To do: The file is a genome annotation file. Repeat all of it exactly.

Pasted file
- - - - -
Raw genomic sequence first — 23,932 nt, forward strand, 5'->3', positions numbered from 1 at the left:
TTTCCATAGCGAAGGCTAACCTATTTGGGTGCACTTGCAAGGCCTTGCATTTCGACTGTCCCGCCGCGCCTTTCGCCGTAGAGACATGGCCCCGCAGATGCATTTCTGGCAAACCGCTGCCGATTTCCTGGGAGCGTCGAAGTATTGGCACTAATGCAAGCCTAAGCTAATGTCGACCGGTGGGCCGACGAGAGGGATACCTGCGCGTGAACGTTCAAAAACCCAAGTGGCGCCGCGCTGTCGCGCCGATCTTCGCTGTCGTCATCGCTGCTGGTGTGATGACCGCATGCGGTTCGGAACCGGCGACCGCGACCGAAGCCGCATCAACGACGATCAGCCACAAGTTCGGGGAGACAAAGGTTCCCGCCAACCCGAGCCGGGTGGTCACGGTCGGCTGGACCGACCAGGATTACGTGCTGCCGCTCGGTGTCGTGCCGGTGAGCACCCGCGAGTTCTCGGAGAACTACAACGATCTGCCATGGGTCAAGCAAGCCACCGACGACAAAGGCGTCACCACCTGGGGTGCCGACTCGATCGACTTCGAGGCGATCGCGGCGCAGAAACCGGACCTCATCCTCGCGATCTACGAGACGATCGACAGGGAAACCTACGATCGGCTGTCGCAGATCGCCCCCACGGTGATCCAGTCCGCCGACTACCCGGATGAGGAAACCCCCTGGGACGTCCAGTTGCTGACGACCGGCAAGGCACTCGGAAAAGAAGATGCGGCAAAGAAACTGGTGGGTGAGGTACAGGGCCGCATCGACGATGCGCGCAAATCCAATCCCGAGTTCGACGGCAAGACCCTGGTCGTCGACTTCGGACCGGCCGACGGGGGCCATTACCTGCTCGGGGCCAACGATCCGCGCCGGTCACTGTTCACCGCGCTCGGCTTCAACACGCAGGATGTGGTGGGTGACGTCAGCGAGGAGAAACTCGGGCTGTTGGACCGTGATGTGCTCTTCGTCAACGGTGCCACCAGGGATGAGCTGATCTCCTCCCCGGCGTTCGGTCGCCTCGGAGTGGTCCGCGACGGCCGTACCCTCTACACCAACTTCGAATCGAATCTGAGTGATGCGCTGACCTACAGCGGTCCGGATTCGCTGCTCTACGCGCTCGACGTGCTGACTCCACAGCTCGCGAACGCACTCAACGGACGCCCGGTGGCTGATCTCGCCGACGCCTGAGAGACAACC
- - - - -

Raw genomic sequence first — 23,932 nt, forward strand, 5'->3', positions numbered from 1 at the left:
TTTCCATAGCGAAGGCTAACCTATTTGGGTGCACTTGCAAGGCCTTGCATTTCGACTGTCCCGCCGCGCCTTTCGCCGTAGAGACATGGCCCCGCAGATGCATTTCTGGCAAACCGCTGCCGATTTCCTGGGAGCGTCGAAGTATTGGCACTAATGCAAGCCTAAGCTAATGTCGACCGGTGGGCCGACGAGAGGGATACCTGCGCGTGAACGTTCAAAAACCCAAGTGGCGCCGCGCTGTCGCGCCGATCTTCGCTGTCGTCATCGCTGCTGGTGTGATGACCGCATGCGGTTCGGAACCGGCGACCGCGACCGAAGCCGCATCAACGACGATCAGCCACAAGTTCGGGGAGACAAAGGTTCCCGCCAACCCGAGCCGGGTGGTCACGGTCGGCTGGACCGACCAGGATTACGTGCTGCCGCTCGGTGTCGTGCCGGTGAGCACCCGCGAGTTCTCGGAGAACTACAACGATCTGCCATGGGTCAAGCAAGCCACCGACGACAAAGGCGTCACCACCTGGGGTGCCGACTCGATCGACTTCGAGGCGATCGCGGCGCAGAAACCGGACCTCATCCTCGCGATCTACGAGACGATCGACAGGGAAACCTACGATCGGCTGTCGCAGATCGCCCCCACGGTGATCCAGTCCGCCGACTACCCGGATGAGGAAACCCCCTGGGACGTCCAGTTGCTGACGACCGGCAAGGCACTCGGAAAAGAAGATGCGGCAAAGAAACTGGTGGGTGAGGTACAGGGCCGCATCGACGATGCGCGCAAATCCAATCCCGAGTTCGACGGCAAGACCCTGGTCGTCGACTTCGGACCGGCCGACGGGGGCCATTACCTGCTCGGGGCCAACGATCCGCGCCGGTCACTGTTCACCGCGCTCGGCTTCAACACGCAGGATGTGGTGGGTGACGTCAGCGAGGAGAAACTCGGGCTGTTGGACCGTGATGTGCTCTTCGTCAACGGTGCCACCAGGGATGAGCTGATCTCCTCCCCGGCGTTCGGTCGCCTCGGAGTGGTCCGCGACGGCCGTACCCTCTACACCAACTTCGAATCGAATCTGAGTGATGCGCTGACCTACAGCGGTCCGGATTCGCTGCTCTACGCGCTCGACGTGCTGACTCCACAGCTCGCGAACGCACTCAACGGACGCCCGGTGGCTGATCTCGCCGACGCCTGAGAGACAACC